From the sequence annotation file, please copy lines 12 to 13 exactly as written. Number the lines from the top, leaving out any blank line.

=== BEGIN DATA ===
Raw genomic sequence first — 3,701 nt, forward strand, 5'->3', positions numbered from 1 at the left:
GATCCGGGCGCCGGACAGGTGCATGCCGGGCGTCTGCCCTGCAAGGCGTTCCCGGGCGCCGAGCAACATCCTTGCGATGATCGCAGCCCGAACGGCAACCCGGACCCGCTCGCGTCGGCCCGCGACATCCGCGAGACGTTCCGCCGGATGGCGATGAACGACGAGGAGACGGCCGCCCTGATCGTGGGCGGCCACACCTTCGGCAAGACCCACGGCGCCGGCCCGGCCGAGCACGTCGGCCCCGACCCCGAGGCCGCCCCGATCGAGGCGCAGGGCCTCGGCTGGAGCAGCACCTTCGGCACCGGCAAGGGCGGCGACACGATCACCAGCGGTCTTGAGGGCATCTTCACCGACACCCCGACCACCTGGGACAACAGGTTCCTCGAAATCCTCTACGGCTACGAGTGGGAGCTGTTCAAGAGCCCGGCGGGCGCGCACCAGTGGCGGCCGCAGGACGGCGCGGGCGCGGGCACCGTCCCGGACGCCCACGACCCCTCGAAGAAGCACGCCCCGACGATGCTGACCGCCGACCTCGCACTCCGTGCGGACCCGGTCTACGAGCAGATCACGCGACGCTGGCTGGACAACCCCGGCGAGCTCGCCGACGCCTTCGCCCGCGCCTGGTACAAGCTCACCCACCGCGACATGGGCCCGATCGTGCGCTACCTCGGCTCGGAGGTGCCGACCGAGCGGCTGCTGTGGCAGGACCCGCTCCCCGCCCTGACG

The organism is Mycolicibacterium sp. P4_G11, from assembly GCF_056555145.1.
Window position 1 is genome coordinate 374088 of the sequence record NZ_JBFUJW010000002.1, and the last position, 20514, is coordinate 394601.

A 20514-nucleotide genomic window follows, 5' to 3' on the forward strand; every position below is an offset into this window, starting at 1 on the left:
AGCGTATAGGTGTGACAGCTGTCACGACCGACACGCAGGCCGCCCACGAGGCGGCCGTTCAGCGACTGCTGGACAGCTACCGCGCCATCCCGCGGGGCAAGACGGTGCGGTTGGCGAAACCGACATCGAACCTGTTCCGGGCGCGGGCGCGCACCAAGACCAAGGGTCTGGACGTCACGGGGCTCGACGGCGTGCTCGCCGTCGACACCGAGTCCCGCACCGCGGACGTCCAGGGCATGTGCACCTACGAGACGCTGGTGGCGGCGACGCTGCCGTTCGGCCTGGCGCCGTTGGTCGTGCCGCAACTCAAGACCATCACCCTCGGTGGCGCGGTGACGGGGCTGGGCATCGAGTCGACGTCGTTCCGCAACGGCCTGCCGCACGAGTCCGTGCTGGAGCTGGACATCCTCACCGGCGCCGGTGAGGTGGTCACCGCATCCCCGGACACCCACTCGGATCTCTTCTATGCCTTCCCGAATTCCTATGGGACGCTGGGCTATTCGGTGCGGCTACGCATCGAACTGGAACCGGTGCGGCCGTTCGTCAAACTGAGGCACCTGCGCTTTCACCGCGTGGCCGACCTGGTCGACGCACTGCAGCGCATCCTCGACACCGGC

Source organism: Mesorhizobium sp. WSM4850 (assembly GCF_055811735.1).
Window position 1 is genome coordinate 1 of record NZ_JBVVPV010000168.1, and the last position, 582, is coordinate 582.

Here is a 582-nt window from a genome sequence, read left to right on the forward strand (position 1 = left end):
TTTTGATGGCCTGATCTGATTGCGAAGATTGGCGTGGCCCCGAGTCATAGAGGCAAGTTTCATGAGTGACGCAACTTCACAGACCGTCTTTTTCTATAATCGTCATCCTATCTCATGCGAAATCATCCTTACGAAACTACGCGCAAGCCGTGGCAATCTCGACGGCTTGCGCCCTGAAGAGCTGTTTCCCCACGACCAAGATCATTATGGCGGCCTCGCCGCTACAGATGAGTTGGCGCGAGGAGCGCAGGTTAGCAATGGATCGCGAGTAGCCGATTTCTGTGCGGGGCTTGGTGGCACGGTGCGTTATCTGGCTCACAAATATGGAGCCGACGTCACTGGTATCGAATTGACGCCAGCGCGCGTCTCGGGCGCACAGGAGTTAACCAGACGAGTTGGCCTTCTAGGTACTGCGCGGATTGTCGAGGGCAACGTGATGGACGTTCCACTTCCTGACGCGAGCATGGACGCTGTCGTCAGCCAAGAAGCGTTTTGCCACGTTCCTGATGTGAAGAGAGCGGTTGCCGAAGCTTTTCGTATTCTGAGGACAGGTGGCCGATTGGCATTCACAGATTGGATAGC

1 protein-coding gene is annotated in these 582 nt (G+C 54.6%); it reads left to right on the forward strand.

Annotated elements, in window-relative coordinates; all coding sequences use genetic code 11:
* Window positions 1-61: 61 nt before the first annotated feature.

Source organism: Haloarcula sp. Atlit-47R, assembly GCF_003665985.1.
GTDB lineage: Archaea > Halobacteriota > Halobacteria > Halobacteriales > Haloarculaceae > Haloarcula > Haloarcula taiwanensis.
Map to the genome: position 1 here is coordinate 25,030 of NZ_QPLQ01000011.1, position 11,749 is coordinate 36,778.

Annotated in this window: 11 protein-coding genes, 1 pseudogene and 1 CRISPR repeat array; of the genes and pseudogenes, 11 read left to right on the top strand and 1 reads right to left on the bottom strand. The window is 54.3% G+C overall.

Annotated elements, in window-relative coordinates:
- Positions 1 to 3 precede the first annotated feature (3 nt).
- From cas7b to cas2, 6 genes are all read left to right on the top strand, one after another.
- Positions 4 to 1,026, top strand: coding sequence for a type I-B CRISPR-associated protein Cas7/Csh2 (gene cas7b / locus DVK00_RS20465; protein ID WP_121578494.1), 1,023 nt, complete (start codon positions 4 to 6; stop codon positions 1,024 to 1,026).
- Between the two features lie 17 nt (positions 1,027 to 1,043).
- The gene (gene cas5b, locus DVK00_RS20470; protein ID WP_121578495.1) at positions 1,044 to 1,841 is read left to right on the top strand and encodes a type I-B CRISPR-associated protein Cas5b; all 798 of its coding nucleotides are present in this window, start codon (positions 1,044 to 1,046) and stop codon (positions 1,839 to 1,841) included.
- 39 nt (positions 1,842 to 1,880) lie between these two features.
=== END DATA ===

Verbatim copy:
Annotated elements, in window-relative coordinates; all coding sequences use genetic code 11:
* Window positions 1-61: 61 nt before the first annotated feature.